According to another version, by his decree, the president allegedly removed Kolomoisky from the threat of being included in the register of oligarchs. But a foreigner who has business and interests in Ukraine can also become a person involved in it – in the law itself there are no bindings to citizenship.
According to sources, Igor Kolomoisky could lose the citizenship of Ukraine (photo: dynamo.kiev.ua)
“For Kolomoisky, getting into the register does not pose huge risks. Given the scope of his problems and sanctions overseas, all Ukrainian rules of the game are acceptable for him. Moreover, unlike Akhmetov or Pinchuk, Kolomoisky can also, on the contrary, walk with throwing sarcasm at a meeting: “hello, I’m an oligarch,” one of the interlocutors in power noted.
In fact, the billionaire, by the will of the ruling team, was in limbo. And his future fate will depend on whether Bankovaya wants to pull this “hook”.
The formal reason could be that he had other citizenships, which he himself recognized more than once and, moreover, long before this situation. RBC-Ukraine tried to get a comment from Kolomoisky himself, but the businessman did not want to continue communication after learning the essence of our request. We also contacted Andrey Smirnov, Deputy Head of the Office of the Presidential Administration, who is called the author of this decree, but by the time the material was published, he had not responded to the messages in any way.
To get on the list of oligarchs, Kolomoisky needs to score at least one more item from the legislative list – politics or monopoly. And with them, not everything is clear. As sources told the publication last year, one of the leaders of the For the Future group in the Rada, Ihor Palitsa, severed business ties with Kolomoisky.
The People’s Deputy allegedly withdrew from the energy assets of Privat, but at the same time kept Bukovel for himself. It is not known for sure whether this was done on purpose because of the law. According to the version that walks surrounded by two businessmen, relations between them deteriorated even earlier.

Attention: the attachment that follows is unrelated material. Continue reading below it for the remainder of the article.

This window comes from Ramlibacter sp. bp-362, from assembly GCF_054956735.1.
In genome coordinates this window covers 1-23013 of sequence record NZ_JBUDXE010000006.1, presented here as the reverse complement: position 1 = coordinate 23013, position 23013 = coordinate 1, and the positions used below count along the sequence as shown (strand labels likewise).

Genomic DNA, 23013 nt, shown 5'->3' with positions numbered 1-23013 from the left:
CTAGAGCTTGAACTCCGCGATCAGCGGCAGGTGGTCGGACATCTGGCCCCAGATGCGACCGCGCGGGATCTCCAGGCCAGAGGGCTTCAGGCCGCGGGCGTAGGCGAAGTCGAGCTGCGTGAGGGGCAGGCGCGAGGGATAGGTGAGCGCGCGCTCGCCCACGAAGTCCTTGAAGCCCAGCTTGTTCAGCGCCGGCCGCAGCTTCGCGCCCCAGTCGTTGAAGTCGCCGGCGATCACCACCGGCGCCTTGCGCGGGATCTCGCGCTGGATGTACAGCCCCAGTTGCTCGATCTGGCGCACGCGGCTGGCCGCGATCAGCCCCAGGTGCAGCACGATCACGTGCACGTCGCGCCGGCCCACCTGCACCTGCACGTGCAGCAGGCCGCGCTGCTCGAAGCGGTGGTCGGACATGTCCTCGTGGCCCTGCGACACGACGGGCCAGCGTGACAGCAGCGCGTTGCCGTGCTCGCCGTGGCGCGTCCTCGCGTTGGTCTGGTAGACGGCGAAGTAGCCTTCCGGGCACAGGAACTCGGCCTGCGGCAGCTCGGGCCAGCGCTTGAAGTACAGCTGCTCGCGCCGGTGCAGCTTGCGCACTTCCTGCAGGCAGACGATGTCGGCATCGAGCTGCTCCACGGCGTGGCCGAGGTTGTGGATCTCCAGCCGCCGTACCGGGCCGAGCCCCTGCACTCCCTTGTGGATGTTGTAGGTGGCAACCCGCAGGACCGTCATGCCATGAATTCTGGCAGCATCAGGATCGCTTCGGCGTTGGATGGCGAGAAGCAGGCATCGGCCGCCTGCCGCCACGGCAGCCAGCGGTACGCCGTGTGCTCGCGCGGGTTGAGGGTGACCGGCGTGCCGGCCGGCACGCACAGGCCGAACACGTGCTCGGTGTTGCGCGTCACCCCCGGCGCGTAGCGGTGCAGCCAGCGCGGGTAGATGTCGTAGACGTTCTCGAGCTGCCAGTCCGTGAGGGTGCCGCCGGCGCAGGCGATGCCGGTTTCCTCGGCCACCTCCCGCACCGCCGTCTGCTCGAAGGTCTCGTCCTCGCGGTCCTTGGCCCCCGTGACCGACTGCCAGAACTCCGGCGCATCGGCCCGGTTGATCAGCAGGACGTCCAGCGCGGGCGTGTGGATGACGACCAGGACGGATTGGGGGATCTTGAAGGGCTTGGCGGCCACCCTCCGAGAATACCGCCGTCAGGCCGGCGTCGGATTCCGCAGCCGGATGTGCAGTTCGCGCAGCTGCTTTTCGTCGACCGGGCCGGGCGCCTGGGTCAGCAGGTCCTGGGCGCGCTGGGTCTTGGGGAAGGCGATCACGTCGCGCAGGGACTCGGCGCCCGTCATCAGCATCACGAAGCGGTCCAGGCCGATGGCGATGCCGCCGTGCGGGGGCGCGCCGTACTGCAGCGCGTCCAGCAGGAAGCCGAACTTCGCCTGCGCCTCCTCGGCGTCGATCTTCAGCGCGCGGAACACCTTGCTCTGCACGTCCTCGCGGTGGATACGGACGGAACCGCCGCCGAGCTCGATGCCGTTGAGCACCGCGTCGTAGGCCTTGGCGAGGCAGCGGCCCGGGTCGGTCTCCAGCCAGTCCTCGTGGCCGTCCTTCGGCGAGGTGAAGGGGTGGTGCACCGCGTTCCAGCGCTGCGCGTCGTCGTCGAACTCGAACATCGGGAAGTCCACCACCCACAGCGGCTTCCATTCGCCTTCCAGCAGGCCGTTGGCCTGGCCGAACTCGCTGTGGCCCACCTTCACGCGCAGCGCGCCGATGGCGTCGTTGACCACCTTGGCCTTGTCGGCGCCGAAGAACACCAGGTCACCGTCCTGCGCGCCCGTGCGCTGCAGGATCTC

Before the war, there were also up to two dozen deputies inside the Servant of the People, who were considered loyal to Kolomoisky. At first, the so-called “bearded” often stood up and refused to vote for pro-government initiatives, especially if they ran counter to the interests of the oligarch. But now, according to sources in the mono-majority, this group is dispersed and does not present any particular problems.
“Some of the ‘bearded’ people from the Dnepropetrovsk region generally seem to have gone over to Korban. Now they hardly vote for anything and don’t even appear at meetings,” said one of the interlocutors in the “top” of power.
The war hit the assets and influence of Viktor Pinchuk (photo: Mikhail Palinchak / POOL / UNIAN)
In the case of Pinchuk, the situation is similar. In the Rada, you can count about a dozen people’s deputies, who are attributed to the orbit of a billionaire. But between them now there is no coordination with Pinchuk’s managers or a direct connection with the businessman himself.
“According to Pinchuk, there may be another indicator – monopolies. In fact, we have very few monopoly states legally recorded. In addition, through the efforts of his deputies, the law prescribed for the oligarchs exactly such a monopoly, which Pinchuk does not have. And this norm during the voting successfully passed,” one of the sources said.
According to the law, the person involved in the registry must either own a natural monopoly or occupy a monopoly position in the market “and maintain or strengthen such position within one year.”
Far from all government offices understand how the law on oligarchs could ultimately turn out in a war. The presidential team is clearly not going to roll back this initiative, calling the anti-oligarchic policy one of the conditions of the European Commission for Ukraine’s membership in the EU.
However, there is another recommendation of the EC: the law should be implemented taking into account the conclusions of the Venice Commission. There is still no verdict from this body; preliminary Ukrainian authorities expect to receive it only in the fall. The interlocutors of the publication explain the lengthy consideration of the document by the fact that the commission has not previously encountered an analysis of such initiatives.
Officials and deputies with whom RBC-Ukraine spoke also admit that after the assessment of the Venetian, the law will have to be amended. Until that moment, as the interlocutors believe, the authorities will not step up the launch and entry into the register of the first oligarchs.
“If the commission concludes that we need to rewrite this, that and that, and by that time we will already have a list of oligarchs, we may end up with problems, claims from the persons involved in the register in the courts. And we will also be forced to pay them compensation In addition, now this topic is no longer taking off. Everyone now has other concerns and a different agenda, “explained one of the sources.